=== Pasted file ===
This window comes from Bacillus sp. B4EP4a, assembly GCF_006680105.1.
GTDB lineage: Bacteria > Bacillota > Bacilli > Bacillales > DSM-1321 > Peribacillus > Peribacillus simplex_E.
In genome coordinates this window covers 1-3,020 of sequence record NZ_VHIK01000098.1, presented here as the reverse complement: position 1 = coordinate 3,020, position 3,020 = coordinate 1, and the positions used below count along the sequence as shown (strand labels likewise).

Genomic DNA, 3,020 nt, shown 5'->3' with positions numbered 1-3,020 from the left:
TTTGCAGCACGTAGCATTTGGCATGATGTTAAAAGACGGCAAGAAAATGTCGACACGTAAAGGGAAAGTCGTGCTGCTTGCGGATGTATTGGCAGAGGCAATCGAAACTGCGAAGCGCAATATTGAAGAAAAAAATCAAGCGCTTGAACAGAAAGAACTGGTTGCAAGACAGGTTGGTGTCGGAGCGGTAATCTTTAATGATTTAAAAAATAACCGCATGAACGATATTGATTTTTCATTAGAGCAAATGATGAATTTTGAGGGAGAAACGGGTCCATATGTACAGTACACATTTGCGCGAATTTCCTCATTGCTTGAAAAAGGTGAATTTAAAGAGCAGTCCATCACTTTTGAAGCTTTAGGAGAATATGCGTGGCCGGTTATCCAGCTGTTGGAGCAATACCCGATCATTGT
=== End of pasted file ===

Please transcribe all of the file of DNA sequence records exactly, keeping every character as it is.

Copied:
This window comes from Bacillus sp. B4EP4a, assembly GCF_006680105.1.
GTDB lineage: Bacteria > Bacillota > Bacilli > Bacillales > DSM-1321 > Peribacillus > Peribacillus simplex_E.
In genome coordinates this window covers 1-3,020 of sequence record NZ_VHIK01000098.1, presented here as the reverse complement: position 1 = coordinate 3,020, position 3,020 = coordinate 1, and the positions used below count along the sequence as shown (strand labels likewise).

Genomic DNA, 3,020 nt, shown 5'->3' with positions numbered 1-3,020 from the left:
TTTGCAGCACGTAGCATTTGGCATGATGTTAAAAGACGGCAAGAAAATGTCGACACGTAAAGGGAAAGTCGTGCTGCTTGCGGATGTATTGGCAGAGGCAATCGAAACTGCGAAGCGCAATATTGAAGAAAAAAATCAAGCGCTTGAACAGAAAGAACTGGTTGCAAGACAGGTTGGTGTCGGAGCGGTAATCTTTAATGATTTAAAAAATAACCGCATGAACGATATTGATTTTTCATTAGAGCAAATGATGAATTTTGAGGGAGAAACGGGTCCATATGTACAGTACACATTTGCGCGAATTTCCTCATTGCTTGAAAAAGGTGAATTTAAAGAGCAGTCCATCACTTTTGAAGCTTTAGGAGAATATGCGTGGCCGGTTATCCAGCTGTTGGAGCAATACCCGATCATTGT